Without having to invest in the key furniture that allows you to enjoy (and even work in) your home, you’re saving yourself a couple hundred pounds on the initial move-in costs. That money can go towards your house fund or be better used to make your rented room feel more like a home (did somebody say houseplants…?).
If you are living unfurnished and want to spruce up your living situation, buying second-hand furniture and upscaling it into something brand new is a great, cheap hobby and a brilliant way to develop a budding furniture collection before you move into your first home.
Find ways to give your income a boost
Side hustles are all the rage right now for a reason. They’re a great way to turn a hobby you’re passionate about or a specialist skill into cold hard cash.
If you’re looking to get out of your renting situation ASAP, consider picking up a 5-9 job to complement your 9-5 income.
The joy of side hustling is the flexibility. Some of our favourite aspirational avenues include:
- Running an online store: Selling these hand-made crafts on Etsy or giving passive income a try with dropshipping? What’s not to like?
- Signing up for tutoring: Shape the minds of tomorrow and make that A* in maths count with private tutoring.
- Blogging (or vlogging): Pick up a pen or turn on your camera and turn yourself into a tough leader. Whether it’s vlogging about fashion or writing about sport, the world can’t get enough of homemade content.
Want more inspo? Check out this article.
Consider renting in less-popular areas
You might have high-flying dreams of renting in the nicest spot in town, but if your long-term aspirations lie in being a homeowner, it’s good to make some concessions with regards to your current home.
Now, we’re not saying you should move into the most run-down or dangerous part of town, but consider giving up those city centre blues for an out-of-town location that might require a (cheap) bus or bike ride to get to work every day.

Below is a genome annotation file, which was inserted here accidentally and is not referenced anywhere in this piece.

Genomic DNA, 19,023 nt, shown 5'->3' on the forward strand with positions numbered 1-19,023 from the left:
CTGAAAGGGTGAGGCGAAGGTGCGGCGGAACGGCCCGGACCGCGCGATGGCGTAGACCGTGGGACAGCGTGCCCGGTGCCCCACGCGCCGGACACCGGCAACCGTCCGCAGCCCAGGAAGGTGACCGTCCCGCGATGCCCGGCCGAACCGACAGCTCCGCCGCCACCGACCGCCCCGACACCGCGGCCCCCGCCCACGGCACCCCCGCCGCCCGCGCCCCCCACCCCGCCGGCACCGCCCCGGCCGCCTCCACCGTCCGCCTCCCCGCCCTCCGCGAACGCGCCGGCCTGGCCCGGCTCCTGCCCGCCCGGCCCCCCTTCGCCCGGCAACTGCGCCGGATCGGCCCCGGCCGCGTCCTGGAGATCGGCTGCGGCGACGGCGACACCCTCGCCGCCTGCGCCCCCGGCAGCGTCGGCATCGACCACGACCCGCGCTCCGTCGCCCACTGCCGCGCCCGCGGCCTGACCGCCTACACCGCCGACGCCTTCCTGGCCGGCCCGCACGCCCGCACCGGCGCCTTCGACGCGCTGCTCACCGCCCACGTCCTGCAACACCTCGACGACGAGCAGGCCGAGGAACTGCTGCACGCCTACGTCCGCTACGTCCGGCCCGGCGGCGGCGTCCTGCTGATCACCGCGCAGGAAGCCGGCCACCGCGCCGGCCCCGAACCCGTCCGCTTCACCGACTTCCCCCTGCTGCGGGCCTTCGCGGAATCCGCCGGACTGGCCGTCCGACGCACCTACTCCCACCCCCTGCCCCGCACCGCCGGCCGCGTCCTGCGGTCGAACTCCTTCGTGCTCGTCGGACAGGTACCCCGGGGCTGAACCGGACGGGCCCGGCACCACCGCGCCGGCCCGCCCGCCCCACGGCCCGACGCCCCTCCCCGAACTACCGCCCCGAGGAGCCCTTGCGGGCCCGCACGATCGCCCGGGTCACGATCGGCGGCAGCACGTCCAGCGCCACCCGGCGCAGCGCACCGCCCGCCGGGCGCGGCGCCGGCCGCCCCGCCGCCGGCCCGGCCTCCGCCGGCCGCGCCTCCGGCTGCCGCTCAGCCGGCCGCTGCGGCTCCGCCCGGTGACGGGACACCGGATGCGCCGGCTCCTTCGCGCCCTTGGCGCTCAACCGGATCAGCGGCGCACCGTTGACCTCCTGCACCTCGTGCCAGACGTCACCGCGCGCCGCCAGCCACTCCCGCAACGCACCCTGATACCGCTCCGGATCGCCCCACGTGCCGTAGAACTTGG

These properties are usually significantly more affordable and less likely to be suddenly sold off by landlords looking for the next big payday.
If you’re looking for a more long-term option full of similarly aged and like-minded people, looking beyond the borders of the city or town centre is a good shout.
Find ways to make your money work for you
You don’t need to play the stock markets to turn your growing savings into a heap of cash. Just picking the right savings account will do that for you.
Okay, so you probably won’t get rich off of interest, but taking the time to choose the right bank with the right investment plan is worth the effort.
Whether you’re looking at a Help to Buy scheme or a Lifetime ISA, ensure you’ve got the best rates available. Money Saving Expert have a great, constantly updated guide to this that will do a much better job of explaining the ins and outs of a savings plan than this renter ever could.
Before we go, some key renting etiquette tips for those of you stepping into a shared house for the first time:
- This is a home, not your personal savings opportunity
- Running a shared house is a team effort, don’t expect or demand too much of your housemates
- Keep a good relationship with your landlord, it might just save you on moving costs
- Be efficient, clear and concise about bills, nobody wants to be messed around when it comes to money
- Always pay on time
Saving money is all about keeping your eye on the prize and having a clear picture of exactly what you’re saving for.
Without a goal, plan and monthly budget, even renting won’t help you save all that much. The cost of living for many millennials in major areas these days makes saving almost impossible, so the only way to keep that pot topped up is to discipline yourself and stay smart about money.